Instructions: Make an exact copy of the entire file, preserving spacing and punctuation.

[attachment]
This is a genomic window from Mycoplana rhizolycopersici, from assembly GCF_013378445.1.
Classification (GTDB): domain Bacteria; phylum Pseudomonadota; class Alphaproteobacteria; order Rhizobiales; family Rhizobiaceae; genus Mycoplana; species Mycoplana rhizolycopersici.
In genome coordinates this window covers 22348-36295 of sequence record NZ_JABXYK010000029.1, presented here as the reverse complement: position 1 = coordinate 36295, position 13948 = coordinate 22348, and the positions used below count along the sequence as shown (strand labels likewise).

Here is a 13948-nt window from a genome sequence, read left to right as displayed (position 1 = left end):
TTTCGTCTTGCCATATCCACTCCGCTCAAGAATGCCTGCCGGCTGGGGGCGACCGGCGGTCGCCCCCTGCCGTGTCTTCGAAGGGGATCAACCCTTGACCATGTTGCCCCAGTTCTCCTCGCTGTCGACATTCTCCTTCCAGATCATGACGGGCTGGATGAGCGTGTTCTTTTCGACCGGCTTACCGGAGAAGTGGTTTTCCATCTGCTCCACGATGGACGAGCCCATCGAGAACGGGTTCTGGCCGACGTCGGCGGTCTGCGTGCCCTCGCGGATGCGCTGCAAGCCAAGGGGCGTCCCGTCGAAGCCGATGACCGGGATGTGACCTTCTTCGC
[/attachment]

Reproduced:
This is a genomic window from Mycoplana rhizolycopersici, from assembly GCF_013378445.1.
Classification (GTDB): domain Bacteria; phylum Pseudomonadota; class Alphaproteobacteria; order Rhizobiales; family Rhizobiaceae; genus Mycoplana; species Mycoplana rhizolycopersici.
In genome coordinates this window covers 22348-36295 of sequence record NZ_JABXYK010000029.1, presented here as the reverse complement: position 1 = coordinate 36295, position 13948 = coordinate 22348, and the positions used below count along the sequence as shown (strand labels likewise).

Here is a 13948-nt window from a genome sequence, read left to right as displayed (position 1 = left end):
TTTCGTCTTGCCATATCCACTCCGCTCAAGAATGCCTGCCGGCTGGGGGCGACCGGCGGTCGCCCCCTGCCGTGTCTTCGAAGGGGATCAACCCTTGACCATGTTGCCCCAGTTCTCCTCGCTGTCGACATTCTCCTTCCAGATCATGACGGGCTGGATGAGCGTGTTCTTTTCGACCGGCTTACCGGAGAAGTGGTTTTCCATCTGCTCCACGATGGACGAGCCCATCGAGAACGGGTTCTGGCCGACGTCGGCGGTCTGCGTGCCCTCGCGGATGCGCTGCAAGCCAAGGGGCGTCCCGTCGAAGCCGATGACCGGGATGTGACCTTCTTCGC